Orange Whipped Cream Cake

I broke it! I can’t believe it! It was stuck in the pan and while I was trying to pry it out , it tricked me and became suddenly unstuck, tumbling out of its pan and breaking. 😦

So the final product is not very pretty.

It’s also not very orangey. If I ever make this again, I’d definitely up the orange flavor by substituting some of the cream with orange juice.

Something else I really missed was butter. Yes, I realize that there is already 1 1/2 cups of heavy cream in there—and that butter is made from cream. Despite this, however, that special richness in flavor and smoothness in texture that butter gives, well, just was not there.

Maybe I did something wrong, or maybe I just don’t like cream baked into a cake. It sounded like a great idea when I was reading through the recipe. But perhaps whipped cream is just one of those things that tastes better fresh.

Orange Whipped Cream Cake (adapted from a Rosy Leven Berenbaum recipe courtesy of My Baking Addiction)

Makes one 10-cup bundt


2 1/4 cups (225 g) cake or bleached all-purpose flour

2 tsp baking powder

3/4 tsp salt

1 1/2 cups (348 g) cold heavy cream

3 large eggs, at room temperature

1 tsp pure vanilla extract

1 cup, plus 2 tbsp (225 g) super-fine sugar

zest of 2 oranges, grated


  1. Pre-heat the oven to 375 F (190 C). Set the oven rack in the lower third of the oven.
  2. In a medium bowl, whisk together flour, baking powder and salt and then sift them together to make the mixture easier to incorporate.
  3. In the bowl of a stand mixer fitted with the whisk beater, whip the cream starting on low speed, gradually raising the speed to medium-high as it thickens, until stiff peaks form when the beater is raised.
  4. In another medium bowl, whisk the eggs, grated orange zest and vanilla, just until lightly combined.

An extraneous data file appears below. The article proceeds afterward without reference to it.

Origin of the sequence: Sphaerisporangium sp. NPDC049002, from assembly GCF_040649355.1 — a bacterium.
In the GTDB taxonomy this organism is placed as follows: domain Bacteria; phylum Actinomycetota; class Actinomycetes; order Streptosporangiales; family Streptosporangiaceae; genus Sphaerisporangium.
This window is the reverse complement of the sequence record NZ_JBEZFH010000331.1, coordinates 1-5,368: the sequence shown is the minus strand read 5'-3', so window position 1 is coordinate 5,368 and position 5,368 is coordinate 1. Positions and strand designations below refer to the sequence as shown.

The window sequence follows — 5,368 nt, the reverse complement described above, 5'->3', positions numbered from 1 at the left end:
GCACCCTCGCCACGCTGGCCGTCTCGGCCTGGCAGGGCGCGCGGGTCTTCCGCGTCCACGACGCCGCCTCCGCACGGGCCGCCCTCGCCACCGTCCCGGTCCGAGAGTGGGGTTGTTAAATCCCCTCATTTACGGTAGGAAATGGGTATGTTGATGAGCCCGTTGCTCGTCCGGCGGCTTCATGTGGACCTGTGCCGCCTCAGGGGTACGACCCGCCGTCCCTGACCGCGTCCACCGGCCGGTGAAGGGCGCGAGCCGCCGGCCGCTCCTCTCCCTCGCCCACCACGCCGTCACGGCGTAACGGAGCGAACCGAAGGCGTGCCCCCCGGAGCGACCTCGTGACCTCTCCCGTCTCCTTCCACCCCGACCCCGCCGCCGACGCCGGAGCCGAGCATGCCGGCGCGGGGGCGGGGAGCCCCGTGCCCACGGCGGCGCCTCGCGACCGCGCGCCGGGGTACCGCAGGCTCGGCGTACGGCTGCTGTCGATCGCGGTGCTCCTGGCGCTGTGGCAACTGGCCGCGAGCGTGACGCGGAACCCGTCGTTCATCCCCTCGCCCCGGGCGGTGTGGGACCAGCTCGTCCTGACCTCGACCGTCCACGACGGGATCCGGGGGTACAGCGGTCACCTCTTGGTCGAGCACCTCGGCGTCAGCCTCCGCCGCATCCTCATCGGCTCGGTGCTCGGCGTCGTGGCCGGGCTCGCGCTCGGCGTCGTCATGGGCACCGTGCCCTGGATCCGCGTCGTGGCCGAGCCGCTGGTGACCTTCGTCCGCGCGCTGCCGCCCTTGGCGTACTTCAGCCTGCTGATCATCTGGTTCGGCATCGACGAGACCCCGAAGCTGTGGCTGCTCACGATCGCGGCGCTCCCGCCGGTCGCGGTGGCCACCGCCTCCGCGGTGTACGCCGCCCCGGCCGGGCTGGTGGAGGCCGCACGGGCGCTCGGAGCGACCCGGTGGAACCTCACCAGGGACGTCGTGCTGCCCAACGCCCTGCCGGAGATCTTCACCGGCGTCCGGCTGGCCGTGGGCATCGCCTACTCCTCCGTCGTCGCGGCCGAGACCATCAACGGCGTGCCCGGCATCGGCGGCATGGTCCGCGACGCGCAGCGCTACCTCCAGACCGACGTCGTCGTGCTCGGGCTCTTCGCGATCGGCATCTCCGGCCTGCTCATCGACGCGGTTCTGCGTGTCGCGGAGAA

5. On medium-high speed, gradually beat the egg mixture into the whipped cream. It will thicken into mayonnaise consistence (unless high-butterfat cream is used). Gradually beat in the sugar. It should take about 30 seconds to incorporate.
  6. Add half the flour mixture to the cream mixture and, with a large silicone spatula, stir and fold in the flour until most of it disappears. Add the rest of the flour mixture and continue folding and mixing until all traces of flour have disappeared.
  7. Using a silicone spatula or spoon, scrape the batter into a greased and flour-dusted pan. Run a small metal spatula or dull knife blade through the batter to prevent large air bubbles, avoiding the bottom of the pan. Smooth the surface evenly with a small metal spatula.
  8. Bake for 25 to 35 minutes, or until a wooden toothpick inserted between the tube and the side comes out completely clean and the cake springs back when pressed lightly in the center. The cake should start to shrink from the sides of the pan only after removal from the oven.
  9. Let the cake cool in the pan on a wire rack for 10 minutes. With a small metal spatula, loosen the top edges of the cake and invert the cake onto a wire rack that has been coated lightly with non-stick cooking spray. Cool completely. The cake requires no adornment, but you can serve it with a light dusting of powdered sugar or a large dollop of lightly sweetened whipped cream.
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